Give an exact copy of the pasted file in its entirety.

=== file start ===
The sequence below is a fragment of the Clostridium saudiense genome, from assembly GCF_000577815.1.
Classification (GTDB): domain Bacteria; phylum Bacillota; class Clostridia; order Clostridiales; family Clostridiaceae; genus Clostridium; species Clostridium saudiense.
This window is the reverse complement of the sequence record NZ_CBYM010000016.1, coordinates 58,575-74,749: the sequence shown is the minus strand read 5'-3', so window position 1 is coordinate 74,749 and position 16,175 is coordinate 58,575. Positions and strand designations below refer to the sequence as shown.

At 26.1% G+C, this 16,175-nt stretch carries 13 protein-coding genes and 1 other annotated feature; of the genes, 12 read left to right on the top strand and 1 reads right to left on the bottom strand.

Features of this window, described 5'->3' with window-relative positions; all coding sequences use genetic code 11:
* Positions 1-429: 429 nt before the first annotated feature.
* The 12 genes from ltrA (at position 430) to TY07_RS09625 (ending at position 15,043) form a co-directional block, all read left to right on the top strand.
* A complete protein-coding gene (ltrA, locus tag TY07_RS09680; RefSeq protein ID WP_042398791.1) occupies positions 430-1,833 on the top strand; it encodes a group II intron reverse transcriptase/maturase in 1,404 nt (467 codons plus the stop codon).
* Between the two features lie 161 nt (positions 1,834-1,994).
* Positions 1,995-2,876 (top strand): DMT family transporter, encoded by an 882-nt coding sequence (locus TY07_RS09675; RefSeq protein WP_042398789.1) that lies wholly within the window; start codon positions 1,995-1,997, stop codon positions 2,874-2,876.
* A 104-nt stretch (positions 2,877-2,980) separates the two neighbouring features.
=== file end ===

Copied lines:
The sequence below is a fragment of the Clostridium saudiense genome, from assembly GCF_000577815.1.
Classification (GTDB): domain Bacteria; phylum Bacillota; class Clostridia; order Clostridiales; family Clostridiaceae; genus Clostridium; species Clostridium saudiense.
This window is the reverse complement of the sequence record NZ_CBYM010000016.1, coordinates 58,575-74,749: the sequence shown is the minus strand read 5'-3', so window position 1 is coordinate 74,749 and position 16,175 is coordinate 58,575. Positions and strand designations below refer to the sequence as shown.

At 26.1% G+C, this 16,175-nt stretch carries 13 protein-coding genes and 1 other annotated feature; of the genes, 12 read left to right on the top strand and 1 reads right to left on the bottom strand.

Features of this window, described 5'->3' with window-relative positions; all coding sequences use genetic code 11:
* Positions 1-429: 429 nt before the first annotated feature.
* The 12 genes from ltrA (at position 430) to TY07_RS09625 (ending at position 15,043) form a co-directional block, all read left to right on the top strand.
* A complete protein-coding gene (ltrA, locus tag TY07_RS09680; RefSeq protein ID WP_042398791.1) occupies positions 430-1,833 on the top strand; it encodes a group II intron reverse transcriptase/maturase in 1,404 nt (467 codons plus the stop codon).
* Between the two features lie 161 nt (positions 1,834-1,994).
* Positions 1,995-2,876 (top strand): DMT family transporter, encoded by an 882-nt coding sequence (locus TY07_RS09675; RefSeq protein WP_042398789.1) that lies wholly within the window; start codon positions 1,995-1,997, stop codon positions 2,874-2,876.
* A 104-nt stretch (positions 2,877-2,980) separates the two neighbouring features.